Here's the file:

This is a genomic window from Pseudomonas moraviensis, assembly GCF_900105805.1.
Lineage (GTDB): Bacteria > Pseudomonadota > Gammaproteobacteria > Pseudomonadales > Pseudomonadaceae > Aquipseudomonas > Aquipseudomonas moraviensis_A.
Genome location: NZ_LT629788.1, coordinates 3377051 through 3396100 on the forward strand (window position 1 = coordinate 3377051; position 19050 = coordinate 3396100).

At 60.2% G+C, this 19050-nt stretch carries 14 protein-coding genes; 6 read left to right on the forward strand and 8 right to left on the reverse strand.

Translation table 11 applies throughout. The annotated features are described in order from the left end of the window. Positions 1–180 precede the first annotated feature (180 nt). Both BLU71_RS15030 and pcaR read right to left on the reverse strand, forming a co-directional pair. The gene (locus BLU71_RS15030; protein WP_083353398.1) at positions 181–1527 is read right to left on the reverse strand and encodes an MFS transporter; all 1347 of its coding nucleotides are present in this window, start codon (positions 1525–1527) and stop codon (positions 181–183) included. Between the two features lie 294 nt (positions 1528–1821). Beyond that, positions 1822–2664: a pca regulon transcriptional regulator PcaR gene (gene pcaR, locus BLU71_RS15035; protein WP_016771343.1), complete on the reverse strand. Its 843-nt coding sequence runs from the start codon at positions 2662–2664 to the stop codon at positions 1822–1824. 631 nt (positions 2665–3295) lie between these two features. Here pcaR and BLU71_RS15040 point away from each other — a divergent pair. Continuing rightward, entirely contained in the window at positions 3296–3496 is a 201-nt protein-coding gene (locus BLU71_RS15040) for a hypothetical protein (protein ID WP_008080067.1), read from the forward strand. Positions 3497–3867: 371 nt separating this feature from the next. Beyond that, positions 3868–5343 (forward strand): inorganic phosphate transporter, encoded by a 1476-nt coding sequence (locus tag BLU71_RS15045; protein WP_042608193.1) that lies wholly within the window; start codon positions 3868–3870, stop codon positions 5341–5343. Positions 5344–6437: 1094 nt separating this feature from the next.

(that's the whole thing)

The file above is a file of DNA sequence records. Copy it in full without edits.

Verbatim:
This is a genomic window from Pseudomonas moraviensis, assembly GCF_900105805.1.
Lineage (GTDB): Bacteria > Pseudomonadota > Gammaproteobacteria > Pseudomonadales > Pseudomonadaceae > Aquipseudomonas > Aquipseudomonas moraviensis_A.
Genome location: NZ_LT629788.1, coordinates 3377051 through 3396100 on the forward strand (window position 1 = coordinate 3377051; position 19050 = coordinate 3396100).

At 60.2% G+C, this 19050-nt stretch carries 14 protein-coding genes; 6 read left to right on the forward strand and 8 right to left on the reverse strand.

Translation table 11 applies throughout. The annotated features are described in order from the left end of the window. Positions 1–180 precede the first annotated feature (180 nt). Both BLU71_RS15030 and pcaR read right to left on the reverse strand, forming a co-directional pair. The gene (locus BLU71_RS15030; protein WP_083353398.1) at positions 181–1527 is read right to left on the reverse strand and encodes an MFS transporter; all 1347 of its coding nucleotides are present in this window, start codon (positions 1525–1527) and stop codon (positions 181–183) included. Between the two features lie 294 nt (positions 1528–1821). Beyond that, positions 1822–2664: a pca regulon transcriptional regulator PcaR gene (gene pcaR, locus BLU71_RS15035; protein WP_016771343.1), complete on the reverse strand. Its 843-nt coding sequence runs from the start codon at positions 2662–2664 to the stop codon at positions 1822–1824. 631 nt (positions 2665–3295) lie between these two features. Here pcaR and BLU71_RS15040 point away from each other — a divergent pair. Continuing rightward, entirely contained in the window at positions 3296–3496 is a 201-nt protein-coding gene (locus BLU71_RS15040) for a hypothetical protein (protein ID WP_008080067.1), read from the forward strand. Positions 3497–3867: 371 nt separating this feature from the next. Beyond that, positions 3868–5343 (forward strand): inorganic phosphate transporter, encoded by a 1476-nt coding sequence (locus tag BLU71_RS15045; protein WP_042608193.1) that lies wholly within the window; start codon positions 3868–3870, stop codon positions 5341–5343. Positions 5344–6437: 1094 nt separating this feature from the next.